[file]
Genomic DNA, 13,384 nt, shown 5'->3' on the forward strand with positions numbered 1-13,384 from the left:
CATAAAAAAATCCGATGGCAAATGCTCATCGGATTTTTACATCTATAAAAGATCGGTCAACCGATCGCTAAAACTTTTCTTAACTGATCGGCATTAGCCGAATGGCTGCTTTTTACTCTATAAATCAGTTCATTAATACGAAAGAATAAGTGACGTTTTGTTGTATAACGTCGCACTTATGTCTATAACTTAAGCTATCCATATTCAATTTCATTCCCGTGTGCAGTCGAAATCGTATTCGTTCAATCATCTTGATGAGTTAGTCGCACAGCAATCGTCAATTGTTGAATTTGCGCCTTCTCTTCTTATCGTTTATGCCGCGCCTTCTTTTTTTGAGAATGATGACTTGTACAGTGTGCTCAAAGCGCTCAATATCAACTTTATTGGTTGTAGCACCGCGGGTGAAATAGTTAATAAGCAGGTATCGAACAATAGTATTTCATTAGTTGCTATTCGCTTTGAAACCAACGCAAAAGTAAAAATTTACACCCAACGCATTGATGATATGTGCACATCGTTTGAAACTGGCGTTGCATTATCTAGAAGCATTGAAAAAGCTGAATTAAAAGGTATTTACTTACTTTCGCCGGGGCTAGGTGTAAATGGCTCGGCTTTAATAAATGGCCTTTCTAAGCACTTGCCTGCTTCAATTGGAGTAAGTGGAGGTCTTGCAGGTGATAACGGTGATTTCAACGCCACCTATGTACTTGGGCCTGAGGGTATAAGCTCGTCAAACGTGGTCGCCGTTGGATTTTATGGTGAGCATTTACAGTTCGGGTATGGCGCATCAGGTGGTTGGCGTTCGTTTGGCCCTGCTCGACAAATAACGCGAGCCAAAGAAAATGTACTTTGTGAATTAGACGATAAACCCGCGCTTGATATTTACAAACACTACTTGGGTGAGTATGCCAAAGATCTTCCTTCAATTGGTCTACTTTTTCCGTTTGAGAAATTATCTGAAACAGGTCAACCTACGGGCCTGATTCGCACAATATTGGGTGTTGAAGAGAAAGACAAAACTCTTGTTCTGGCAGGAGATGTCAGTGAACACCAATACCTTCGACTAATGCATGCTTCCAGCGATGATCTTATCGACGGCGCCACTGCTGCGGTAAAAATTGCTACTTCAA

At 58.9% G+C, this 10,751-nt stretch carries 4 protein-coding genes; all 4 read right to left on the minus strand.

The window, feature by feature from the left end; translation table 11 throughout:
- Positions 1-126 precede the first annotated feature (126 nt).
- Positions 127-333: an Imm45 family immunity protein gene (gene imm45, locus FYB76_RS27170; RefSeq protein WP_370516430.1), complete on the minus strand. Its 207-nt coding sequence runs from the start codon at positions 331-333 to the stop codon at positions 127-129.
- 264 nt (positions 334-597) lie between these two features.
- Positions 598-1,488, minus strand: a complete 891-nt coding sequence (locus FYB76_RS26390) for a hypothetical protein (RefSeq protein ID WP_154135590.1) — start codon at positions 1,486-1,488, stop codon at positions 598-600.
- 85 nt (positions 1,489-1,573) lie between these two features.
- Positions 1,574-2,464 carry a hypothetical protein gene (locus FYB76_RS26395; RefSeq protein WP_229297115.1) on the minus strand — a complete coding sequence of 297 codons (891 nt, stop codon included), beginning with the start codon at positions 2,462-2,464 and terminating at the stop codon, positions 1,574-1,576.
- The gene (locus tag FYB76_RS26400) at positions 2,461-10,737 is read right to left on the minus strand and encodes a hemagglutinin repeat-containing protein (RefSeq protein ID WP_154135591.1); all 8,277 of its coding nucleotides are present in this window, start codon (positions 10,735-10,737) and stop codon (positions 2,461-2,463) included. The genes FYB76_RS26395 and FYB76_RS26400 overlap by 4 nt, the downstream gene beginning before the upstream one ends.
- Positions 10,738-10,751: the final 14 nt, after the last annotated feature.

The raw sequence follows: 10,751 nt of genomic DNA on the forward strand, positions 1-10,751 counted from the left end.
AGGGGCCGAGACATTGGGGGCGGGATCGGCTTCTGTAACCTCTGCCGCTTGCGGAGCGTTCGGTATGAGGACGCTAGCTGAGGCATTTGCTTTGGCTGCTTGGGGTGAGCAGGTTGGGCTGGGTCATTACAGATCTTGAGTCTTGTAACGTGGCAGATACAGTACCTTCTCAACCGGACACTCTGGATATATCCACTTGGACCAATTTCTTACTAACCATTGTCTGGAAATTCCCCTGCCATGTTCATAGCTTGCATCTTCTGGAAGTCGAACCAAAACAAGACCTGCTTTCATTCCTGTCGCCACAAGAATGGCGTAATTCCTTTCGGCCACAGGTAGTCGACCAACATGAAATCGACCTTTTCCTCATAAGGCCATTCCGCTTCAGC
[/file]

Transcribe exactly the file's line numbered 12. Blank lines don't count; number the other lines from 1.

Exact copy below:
- Positions 10,738-10,751: the final 14 nt, after the last annotated feature.